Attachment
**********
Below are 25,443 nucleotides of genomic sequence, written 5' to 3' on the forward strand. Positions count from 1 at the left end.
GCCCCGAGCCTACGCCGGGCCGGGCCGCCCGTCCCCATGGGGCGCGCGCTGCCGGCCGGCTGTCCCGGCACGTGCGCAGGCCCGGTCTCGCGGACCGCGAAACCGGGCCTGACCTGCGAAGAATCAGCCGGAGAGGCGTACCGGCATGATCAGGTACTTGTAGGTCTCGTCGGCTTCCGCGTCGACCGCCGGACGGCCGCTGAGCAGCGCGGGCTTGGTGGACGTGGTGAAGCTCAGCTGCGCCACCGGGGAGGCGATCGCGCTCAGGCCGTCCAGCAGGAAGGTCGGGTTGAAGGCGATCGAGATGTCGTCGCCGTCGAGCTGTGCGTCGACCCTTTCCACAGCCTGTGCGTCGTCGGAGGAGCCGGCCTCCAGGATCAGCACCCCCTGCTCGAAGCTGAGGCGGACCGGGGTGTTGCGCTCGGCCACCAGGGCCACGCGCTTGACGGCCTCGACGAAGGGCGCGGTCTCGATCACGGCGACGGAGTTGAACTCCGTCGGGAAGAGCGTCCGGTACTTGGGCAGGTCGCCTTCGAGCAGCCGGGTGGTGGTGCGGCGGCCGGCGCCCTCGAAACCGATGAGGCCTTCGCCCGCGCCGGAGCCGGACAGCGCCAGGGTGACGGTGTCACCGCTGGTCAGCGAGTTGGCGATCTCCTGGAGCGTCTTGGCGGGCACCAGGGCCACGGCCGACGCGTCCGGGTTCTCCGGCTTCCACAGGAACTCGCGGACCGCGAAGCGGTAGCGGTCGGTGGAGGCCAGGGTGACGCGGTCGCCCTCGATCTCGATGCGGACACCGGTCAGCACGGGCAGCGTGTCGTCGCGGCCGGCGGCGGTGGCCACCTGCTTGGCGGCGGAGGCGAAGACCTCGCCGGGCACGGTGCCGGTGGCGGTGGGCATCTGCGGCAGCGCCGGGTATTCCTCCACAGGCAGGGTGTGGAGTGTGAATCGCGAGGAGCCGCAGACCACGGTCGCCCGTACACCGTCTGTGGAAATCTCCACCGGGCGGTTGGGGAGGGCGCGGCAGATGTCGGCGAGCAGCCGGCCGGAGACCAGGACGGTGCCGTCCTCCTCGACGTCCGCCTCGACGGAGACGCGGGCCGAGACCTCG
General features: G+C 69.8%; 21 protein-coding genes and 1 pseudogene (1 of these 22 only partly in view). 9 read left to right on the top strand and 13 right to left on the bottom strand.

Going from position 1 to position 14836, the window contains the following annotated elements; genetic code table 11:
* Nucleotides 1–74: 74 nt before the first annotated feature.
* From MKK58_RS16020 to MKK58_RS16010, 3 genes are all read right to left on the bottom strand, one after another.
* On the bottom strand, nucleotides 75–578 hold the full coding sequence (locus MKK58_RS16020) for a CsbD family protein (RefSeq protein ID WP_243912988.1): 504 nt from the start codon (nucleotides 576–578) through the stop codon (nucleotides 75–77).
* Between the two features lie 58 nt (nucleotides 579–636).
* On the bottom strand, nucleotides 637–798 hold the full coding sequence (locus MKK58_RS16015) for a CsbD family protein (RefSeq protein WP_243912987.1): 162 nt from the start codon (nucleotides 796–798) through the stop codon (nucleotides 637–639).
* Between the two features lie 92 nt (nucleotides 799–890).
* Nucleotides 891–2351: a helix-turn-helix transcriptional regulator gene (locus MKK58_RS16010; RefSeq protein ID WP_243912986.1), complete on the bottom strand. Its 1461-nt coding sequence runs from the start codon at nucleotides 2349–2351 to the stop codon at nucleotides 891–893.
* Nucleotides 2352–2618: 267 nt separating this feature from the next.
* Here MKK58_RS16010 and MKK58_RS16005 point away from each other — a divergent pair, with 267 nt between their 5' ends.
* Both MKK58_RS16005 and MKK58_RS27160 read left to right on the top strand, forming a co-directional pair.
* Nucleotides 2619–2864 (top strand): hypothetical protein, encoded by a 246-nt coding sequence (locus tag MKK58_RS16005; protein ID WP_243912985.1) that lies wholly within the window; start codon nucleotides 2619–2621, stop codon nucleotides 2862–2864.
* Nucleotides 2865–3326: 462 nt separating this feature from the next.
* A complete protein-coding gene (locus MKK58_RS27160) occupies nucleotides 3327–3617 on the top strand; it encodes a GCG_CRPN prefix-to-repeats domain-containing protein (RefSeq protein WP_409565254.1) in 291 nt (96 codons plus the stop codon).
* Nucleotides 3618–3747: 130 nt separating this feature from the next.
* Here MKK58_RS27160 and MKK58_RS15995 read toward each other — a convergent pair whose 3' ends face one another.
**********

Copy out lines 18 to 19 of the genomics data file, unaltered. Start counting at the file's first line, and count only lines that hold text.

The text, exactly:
* Nucleotides 3618–3747: 130 nt separating this feature from the next.
* Here MKK58_RS27160 and MKK58_RS15995 read toward each other — a convergent pair whose 3' ends face one another.